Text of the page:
"What does this have to do with John?" Avery asked.
"Everything." Came a simple word. "But for now, we must hurry, if we are to reach him in time".
The Monitor again glowed blue, and the nexus of light once more engulfed them. In a split second, they were gone, leaving the peaceful vale as tranquil as ever.
Two loud knocks aroused Saran from his late slumber. He was not a particularly religious being, so had no desire to wake up at the early time a strict worship regime required.
"I'm coming!" He called down the stairs as two more knocks sounded. Throwing on a silk robe, he quickly descended the marble steps, and opened the door. He was greeted by a surprise.
"Hello Saran, it's me, Thel...may I come in?"
Saran and Thel were seated in the main lounge, reclining back in the two gravity chairs in the room. They were each drinking a piping hot mug of tea, one from one of the many crates of the human beverage which had been shipped to Sanghelios during the peace. It tasted good after the long journey.
"So, mighty Arbiter, how have you been doing?"
Thel smiled, it felt good to relax with an old friend and just be himself.
"Like you don't know. On the walk here I've seen countless posters depicting me with a price upon mine head."
"I mean what exactly has been going on whilst you have been away from us? We've all heard the Bards sing of your deeds, but how many are true? Did you really face down a one hundred foot tall Demon and live? And what of the Prophet of Truth? The Temples, constantly trying to stay in a good light, say that as he was about to activate The Ark, the Ancients let forth a bolt of pure energy which incinerated him where he stood? Is this also true?"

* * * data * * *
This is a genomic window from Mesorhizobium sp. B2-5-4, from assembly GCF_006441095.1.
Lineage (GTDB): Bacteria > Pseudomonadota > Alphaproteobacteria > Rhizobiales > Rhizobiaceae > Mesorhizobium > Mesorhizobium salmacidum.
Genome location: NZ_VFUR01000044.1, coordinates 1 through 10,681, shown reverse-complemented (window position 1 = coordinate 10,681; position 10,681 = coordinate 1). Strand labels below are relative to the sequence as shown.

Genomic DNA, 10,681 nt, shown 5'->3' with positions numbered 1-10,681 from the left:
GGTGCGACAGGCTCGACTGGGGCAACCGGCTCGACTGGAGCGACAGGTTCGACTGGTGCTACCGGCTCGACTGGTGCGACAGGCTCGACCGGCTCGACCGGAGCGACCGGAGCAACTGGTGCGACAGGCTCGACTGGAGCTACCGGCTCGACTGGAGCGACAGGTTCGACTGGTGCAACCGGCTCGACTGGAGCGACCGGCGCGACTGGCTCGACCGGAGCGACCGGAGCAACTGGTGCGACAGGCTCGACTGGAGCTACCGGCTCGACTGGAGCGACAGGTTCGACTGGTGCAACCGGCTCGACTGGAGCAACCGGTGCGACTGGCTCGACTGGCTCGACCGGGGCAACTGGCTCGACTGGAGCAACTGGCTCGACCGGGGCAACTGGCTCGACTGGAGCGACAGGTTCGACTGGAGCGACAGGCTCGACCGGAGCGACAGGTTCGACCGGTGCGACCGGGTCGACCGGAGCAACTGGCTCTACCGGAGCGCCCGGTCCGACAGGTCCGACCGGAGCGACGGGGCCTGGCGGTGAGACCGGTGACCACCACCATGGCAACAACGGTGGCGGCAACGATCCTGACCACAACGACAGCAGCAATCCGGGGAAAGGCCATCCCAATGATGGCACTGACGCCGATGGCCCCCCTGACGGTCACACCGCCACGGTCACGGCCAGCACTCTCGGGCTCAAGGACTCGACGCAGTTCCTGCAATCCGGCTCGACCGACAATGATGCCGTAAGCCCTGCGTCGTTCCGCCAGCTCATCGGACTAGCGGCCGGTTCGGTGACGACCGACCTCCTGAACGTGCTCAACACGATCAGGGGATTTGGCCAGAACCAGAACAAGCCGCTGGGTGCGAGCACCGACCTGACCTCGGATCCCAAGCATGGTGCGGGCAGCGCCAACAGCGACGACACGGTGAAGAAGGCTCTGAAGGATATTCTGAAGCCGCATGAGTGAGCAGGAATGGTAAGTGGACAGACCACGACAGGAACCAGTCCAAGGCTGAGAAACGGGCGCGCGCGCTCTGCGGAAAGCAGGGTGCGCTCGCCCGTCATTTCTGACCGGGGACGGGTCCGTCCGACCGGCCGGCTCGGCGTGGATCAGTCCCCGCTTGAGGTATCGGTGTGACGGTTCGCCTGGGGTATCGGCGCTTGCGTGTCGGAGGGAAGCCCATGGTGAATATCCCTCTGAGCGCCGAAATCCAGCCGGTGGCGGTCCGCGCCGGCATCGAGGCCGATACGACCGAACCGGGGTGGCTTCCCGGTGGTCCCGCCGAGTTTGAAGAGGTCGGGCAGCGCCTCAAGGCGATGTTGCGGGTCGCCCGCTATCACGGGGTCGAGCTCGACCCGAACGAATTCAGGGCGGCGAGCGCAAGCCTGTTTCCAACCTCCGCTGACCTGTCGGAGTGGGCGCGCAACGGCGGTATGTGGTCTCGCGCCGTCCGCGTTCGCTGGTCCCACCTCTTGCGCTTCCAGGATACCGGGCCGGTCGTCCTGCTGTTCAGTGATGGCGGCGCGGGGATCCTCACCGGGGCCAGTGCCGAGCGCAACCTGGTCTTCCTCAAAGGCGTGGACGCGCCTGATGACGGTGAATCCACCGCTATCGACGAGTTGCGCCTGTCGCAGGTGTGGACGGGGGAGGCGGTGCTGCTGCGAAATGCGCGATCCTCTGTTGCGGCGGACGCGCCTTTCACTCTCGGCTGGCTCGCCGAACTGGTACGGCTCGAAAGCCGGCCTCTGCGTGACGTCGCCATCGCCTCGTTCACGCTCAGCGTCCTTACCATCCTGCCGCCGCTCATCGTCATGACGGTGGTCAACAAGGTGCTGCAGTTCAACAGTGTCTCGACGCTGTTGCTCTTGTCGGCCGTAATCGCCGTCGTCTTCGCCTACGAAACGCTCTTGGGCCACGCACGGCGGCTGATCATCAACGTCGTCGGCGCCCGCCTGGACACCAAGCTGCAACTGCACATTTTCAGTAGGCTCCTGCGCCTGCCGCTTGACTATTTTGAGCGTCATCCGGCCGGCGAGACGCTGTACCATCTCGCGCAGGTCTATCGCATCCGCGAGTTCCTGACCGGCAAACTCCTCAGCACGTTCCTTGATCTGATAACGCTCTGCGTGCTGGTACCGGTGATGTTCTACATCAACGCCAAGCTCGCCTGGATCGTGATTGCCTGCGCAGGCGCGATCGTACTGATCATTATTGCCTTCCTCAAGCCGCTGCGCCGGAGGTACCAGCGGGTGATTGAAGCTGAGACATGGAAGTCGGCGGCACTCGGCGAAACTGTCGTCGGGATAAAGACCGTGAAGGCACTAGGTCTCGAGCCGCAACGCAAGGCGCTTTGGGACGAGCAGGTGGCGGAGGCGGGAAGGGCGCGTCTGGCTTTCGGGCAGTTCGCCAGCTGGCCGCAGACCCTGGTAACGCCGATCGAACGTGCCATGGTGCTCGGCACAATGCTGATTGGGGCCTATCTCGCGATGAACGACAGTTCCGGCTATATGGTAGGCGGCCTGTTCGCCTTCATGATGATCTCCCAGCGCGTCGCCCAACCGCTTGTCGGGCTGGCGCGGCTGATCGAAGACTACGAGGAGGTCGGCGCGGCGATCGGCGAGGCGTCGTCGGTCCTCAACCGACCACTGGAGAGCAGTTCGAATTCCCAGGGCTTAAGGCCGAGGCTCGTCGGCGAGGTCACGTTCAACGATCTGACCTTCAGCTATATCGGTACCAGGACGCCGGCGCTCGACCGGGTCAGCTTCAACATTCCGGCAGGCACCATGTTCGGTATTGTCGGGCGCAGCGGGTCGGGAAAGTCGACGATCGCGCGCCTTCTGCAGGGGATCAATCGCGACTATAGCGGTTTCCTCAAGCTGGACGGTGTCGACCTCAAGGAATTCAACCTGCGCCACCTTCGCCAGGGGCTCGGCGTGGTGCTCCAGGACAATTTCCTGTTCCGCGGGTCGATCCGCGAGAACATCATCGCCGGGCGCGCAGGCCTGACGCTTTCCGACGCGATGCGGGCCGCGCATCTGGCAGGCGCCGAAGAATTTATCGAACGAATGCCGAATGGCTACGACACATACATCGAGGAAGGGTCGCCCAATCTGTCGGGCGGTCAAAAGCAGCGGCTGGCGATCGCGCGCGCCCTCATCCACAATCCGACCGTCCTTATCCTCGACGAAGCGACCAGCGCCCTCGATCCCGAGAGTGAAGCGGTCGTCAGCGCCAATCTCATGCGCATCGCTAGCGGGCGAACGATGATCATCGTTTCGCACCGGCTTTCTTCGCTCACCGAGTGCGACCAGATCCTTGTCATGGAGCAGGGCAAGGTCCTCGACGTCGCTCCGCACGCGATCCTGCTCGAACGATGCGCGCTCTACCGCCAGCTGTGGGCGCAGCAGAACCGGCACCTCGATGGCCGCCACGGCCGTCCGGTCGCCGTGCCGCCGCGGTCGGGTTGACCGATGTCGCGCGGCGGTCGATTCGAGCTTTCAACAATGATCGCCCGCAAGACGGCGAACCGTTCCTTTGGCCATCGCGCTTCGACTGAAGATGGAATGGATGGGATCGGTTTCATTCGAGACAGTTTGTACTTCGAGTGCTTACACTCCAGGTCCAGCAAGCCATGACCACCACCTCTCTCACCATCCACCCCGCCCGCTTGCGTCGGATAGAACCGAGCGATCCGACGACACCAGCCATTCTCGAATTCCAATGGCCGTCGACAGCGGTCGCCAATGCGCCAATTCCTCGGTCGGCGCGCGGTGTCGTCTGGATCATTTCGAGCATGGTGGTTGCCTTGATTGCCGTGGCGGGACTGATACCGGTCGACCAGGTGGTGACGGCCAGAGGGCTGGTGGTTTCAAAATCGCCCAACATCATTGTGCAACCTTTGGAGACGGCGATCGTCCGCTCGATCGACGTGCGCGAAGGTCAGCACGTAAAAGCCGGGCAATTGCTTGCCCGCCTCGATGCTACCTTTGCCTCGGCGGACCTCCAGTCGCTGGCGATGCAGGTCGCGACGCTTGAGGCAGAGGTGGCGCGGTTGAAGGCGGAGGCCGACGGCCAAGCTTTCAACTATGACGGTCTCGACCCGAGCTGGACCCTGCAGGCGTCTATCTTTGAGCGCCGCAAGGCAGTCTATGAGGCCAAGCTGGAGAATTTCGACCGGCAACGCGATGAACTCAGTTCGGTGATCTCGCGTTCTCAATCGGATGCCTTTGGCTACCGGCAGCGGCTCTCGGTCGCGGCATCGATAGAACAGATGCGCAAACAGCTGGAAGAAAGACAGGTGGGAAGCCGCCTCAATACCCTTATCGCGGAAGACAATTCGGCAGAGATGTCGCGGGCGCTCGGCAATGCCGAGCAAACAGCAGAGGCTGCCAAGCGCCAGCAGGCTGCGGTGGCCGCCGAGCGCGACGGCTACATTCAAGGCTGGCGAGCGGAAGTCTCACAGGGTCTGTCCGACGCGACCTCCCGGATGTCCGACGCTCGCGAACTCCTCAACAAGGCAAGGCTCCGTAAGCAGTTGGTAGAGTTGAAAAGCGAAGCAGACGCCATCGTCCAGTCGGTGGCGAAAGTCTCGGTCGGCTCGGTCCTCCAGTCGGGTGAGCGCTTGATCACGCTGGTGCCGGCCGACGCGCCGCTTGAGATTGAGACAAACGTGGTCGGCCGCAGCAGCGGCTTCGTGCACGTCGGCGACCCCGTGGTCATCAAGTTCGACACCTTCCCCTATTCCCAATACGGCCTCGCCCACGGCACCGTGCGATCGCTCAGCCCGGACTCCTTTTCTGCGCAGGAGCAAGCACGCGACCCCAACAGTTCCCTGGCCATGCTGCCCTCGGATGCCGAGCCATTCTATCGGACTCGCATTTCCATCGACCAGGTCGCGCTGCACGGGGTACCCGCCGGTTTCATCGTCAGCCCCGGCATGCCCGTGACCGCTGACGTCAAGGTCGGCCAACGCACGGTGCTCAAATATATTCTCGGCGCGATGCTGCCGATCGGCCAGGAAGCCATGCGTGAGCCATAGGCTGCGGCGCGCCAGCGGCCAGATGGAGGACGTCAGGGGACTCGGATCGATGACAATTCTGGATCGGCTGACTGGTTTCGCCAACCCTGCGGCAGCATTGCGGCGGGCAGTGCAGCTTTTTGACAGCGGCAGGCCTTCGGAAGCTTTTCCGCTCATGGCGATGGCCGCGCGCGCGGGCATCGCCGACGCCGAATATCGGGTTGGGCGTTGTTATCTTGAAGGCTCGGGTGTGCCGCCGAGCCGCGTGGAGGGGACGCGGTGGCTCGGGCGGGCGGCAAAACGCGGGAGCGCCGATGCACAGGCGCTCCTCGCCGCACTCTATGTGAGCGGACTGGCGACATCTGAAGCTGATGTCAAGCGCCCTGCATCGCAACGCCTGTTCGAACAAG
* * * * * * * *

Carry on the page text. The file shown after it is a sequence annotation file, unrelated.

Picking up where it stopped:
"Nay my dear friend, nay. Merely exaggerations of much lesser acts. Although it is true that I met with the Demon, and he is...was, a good man. As worthy as any Sangheili I have met."
"You mean he can't turn warriors to stone with a quick glance."
"He was but a man Saran, a great one."
Saran took another sip of tea, and reclined back further in his chair.
"So, now what will you do?" He asked.
"Well, I was hoping I might stay here for a short while, reminisce about old times."
Puzzled, Saran sat up.
"I meant about the Demon, Thel."
"I don't see what you mean. The Demon is long dead."
"You mean you haven't heard?"
Thel placed down his tea on the floor, and also sat forward.
"Heard what, dear brother?"
"The Demon crashed. Here, on Sanghelios! In Vadam of all places! They took him into custody, A'trinr's guards. He was going to be used as a bargaining tool with the Humans, but then High Councillor K'zath took over, and sentenced him to death. In two days!"
"Surely you are lying!" Thel had stood up by now, and looked poised to run straight down to the dungeon.
"It's the truth. A public execution is to be held, where K'zath will go through the usual process of asking him to beg for mercy, and then kill him."
Saran turned around to pick up his steaming cup.
"But, there is nothing we can do." He turned around slowly. "Everything must die sooner or later."
"I cannot abandon him Saran. I can't." Thel said slowly, remembering how many times the Spartan had saved his life.
"I can't explain it. Just believe me on this."
Saran gave a long sigh.
"Well, we can't do anything for now, the Demon is kept under lock and key all day by no less than five dozen Honour Guards."
"Very well Saran, I shall wait until the day of the execution. But then I will free him, even if my own life must be forfeit."